Editor’s note: J. Burk Gossom, MD, who was San Juan EMS Medical director from 1980-1999, wrote the following letter to Public Hospital District No. 1 Board of Directors on Feb. 4, 2018.
Submitted by J. Burk Gossom, MD
Today’s firefighter is a highly trained professional. In addition to fighting fires, firefighters are charged with search and rescue. The physical requirements can become daunting as they are required to don heavy equipment and throw themselves into hot and hostile environments. True heroes and all of us have seen news clips of firefighters risking their lives to save others.
Similarly with the EMS. The EMTs and Paramedics are highly skilled professionals who do not just transport patients but start treatment in the field. They need extensive knowledge of anatomy, physiology, illness, medications and treatment techniques.
The point being that no longer do we have a simple situation where one set of training can cover both fields. I compare firefighting to a paramilitary organization. This is evident in the very language. Command center, Captains, lieutenant, etc. They attack a fire and are required to meet strict physical standards. The number of major fires each year are few. The EMS team is a mash unit going on runs every day. A small team that needs to work closely together with each contributing and requiring constant training not only to keep up their skills but to keep up with the constant and rapid advances in emergency medicine. It is a very basic fact that the personalities and skill sets of firefighters and EMTs are quite different.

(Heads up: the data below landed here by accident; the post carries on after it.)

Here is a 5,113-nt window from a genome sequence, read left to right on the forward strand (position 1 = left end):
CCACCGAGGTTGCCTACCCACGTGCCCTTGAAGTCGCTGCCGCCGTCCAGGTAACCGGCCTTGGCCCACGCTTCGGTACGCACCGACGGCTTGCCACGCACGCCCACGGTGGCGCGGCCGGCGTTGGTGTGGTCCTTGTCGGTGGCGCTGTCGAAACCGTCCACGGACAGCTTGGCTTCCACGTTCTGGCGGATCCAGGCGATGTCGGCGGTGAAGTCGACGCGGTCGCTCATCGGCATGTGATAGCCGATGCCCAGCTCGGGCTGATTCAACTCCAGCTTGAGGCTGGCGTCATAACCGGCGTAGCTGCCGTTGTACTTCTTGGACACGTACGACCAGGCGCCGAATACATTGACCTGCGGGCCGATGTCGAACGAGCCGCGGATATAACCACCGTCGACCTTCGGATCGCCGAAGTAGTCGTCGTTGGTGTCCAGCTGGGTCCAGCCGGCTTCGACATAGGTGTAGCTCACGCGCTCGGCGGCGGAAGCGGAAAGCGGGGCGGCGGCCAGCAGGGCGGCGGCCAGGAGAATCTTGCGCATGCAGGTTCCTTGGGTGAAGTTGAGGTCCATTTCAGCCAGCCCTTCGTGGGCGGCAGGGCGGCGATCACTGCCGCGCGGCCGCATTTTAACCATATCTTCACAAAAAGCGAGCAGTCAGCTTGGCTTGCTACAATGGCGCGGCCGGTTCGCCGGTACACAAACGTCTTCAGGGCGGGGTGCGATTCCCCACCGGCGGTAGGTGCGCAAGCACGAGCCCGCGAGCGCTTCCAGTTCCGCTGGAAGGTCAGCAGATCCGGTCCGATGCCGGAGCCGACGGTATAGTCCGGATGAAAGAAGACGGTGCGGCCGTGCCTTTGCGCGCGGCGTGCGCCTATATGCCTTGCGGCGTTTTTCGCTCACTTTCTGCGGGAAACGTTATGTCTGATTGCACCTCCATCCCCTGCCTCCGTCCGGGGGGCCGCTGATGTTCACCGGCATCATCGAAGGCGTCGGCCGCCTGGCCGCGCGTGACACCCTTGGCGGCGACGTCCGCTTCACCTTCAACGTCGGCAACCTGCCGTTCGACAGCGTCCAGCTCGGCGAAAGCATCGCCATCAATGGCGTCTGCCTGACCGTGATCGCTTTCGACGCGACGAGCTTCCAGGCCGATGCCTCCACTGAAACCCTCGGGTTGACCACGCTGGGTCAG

Consider human nature. Fire commissioners and Fire Chiefs run for these positions because of their interest in Fire. While you may get a great group of people and a great chief who can balance both fire and aid, it cannot and will not last.
These were the reasons we split the Aid from the Fire years ago, and they still apply. After the split, San Juan EMS went on to become one of the premier units in the country, with the best out of hospital cardiac arrest survival rates in the world. Our historic response time has been unparalleled. I do not want to return to a situation where the Aid unit is being managed by a board who splits its attention between two chiefs; two missions; two budgets; two personality groups. We want the highest level of excellence in both fire and aid and should not settle for less.
EMS inevitably ends up being in second place when it is part of a fire department. You can point to exceptions but they are just that, exceptions. It would be a huge mistake to believe passing the buck will solve the problems facing EMS. I recognize there are no easy or rapid solutions and it will take hard work and a number of years to rebuild. The answer to recent Aid Unit woes is to have better management and remember that the volunteers need to be treated like the precious commodity they are. This is your job and the Hospital Board was formed specifically to provide this leadership and oversight of the Emergency services on the Island. You should not abdicate your responsibility.